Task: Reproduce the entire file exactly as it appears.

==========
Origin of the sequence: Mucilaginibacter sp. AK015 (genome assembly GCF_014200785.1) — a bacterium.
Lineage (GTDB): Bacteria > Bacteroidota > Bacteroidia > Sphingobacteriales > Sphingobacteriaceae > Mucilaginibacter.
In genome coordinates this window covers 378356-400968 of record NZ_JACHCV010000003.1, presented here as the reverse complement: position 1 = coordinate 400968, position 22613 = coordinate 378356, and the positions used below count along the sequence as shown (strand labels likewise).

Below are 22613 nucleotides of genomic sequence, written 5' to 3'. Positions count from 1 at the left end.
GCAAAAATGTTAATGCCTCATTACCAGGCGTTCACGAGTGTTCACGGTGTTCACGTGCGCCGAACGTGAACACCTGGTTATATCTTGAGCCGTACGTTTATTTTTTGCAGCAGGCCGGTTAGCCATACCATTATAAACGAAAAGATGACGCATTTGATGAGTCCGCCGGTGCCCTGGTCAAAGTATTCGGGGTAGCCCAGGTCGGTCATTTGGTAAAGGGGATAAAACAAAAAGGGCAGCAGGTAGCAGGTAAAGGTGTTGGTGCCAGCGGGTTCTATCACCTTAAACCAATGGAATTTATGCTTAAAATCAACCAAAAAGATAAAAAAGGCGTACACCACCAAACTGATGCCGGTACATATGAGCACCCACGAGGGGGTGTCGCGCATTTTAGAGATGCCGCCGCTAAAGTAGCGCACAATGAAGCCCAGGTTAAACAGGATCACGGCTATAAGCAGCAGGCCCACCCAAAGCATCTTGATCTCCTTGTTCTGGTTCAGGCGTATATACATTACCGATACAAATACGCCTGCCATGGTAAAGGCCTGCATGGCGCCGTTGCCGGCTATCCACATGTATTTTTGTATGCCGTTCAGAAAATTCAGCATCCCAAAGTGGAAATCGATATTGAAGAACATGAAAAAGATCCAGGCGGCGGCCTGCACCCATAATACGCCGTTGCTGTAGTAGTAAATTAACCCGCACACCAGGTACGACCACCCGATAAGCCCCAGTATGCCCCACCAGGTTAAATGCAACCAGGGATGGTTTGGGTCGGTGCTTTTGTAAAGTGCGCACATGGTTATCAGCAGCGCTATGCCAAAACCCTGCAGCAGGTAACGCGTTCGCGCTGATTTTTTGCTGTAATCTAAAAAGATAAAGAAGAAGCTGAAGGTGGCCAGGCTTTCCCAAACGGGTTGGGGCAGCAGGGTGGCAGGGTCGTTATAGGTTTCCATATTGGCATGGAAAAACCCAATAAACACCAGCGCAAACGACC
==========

Origin of the sequence: Mucilaginibacter sp. AK015 (genome assembly GCF_014200785.1) — a bacterium.
Lineage (GTDB): Bacteria > Bacteroidota > Bacteroidia > Sphingobacteriales > Sphingobacteriaceae > Mucilaginibacter.
In genome coordinates this window covers 378356-400968 of record NZ_JACHCV010000003.1, presented here as the reverse complement: position 1 = coordinate 400968, position 22613 = coordinate 378356, and the positions used below count along the sequence as shown (strand labels likewise).

Below are 22613 nucleotides of genomic sequence, written 5' to 3'. Positions count from 1 at the left end.
GCAAAAATGTTAATGCCTCATTACCAGGCGTTCACGAGTGTTCACGGTGTTCACGTGCGCCGAACGTGAACACCTGGTTATATCTTGAGCCGTACGTTTATTTTTTGCAGCAGGCCGGTTAGCCATACCATTATAAACGAAAAGATGACGCATTTGATGAGTCCGCCGGTGCCCTGGTCAAAGTATTCGGGGTAGCCCAGGTCGGTCATTTGGTAAAGGGGATAAAACAAAAAGGGCAGCAGGTAGCAGGTAAAGGTGTTGGTGCCAGCGGGTTCTATCACCTTAAACCAATGGAATTTATGCTTAAAATCAACCAAAAAGATAAAAAAGGCGTACACCACCAAACTGATGCCGGTACATATGAGCACCCACGAGGGGGTGTCGCGCATTTTAGAGATGCCGCCGCTAAAGTAGCGCACAATGAAGCCCAGGTTAAACAGGATCACGGCTATAAGCAGCAGGCCCACCCAAAGCATCTTGATCTCCTTGTTCTGGTTCAGGCGTATATACATTACCGATACAAATACGCCTGCCATGGTAAAGGCCTGCATGGCGCCGTTGCCGGCTATCCACATGTATTTTTGTATGCCGTTCAGAAAATTCAGCATCCCAAAGTGGAAATCGATATTGAAGAACATGAAAAAGATCCAGGCGGCGGCCTGCACCCATAATACGCCGTTGCTGTAGTAGTAAATTAACCCGCACACCAGGTACGACCACCCGATAAGCCCCAGTATGCCCCACCAGGTTAAATGCAACCAGGGATGGTTTGGGTCGGTGCTTTTGTAAAGTGCGCACATGGTTATCAGCAGCGCTATGCCAAAACCCTGCAGCAGGTAACGCGTTCGCGCTGATTTTTTGCTGTAATCTAAAAAGATAAAGAAGAAGCTGAAGGTGGCCAGGCTTTCCCAAACGGGTTGGGGCAGCAGGGTGGCAGGGTCGTTATAGGTTTCCATATTGGCATGGAAAAACCCAATAAACACCAGCGCAAACGACC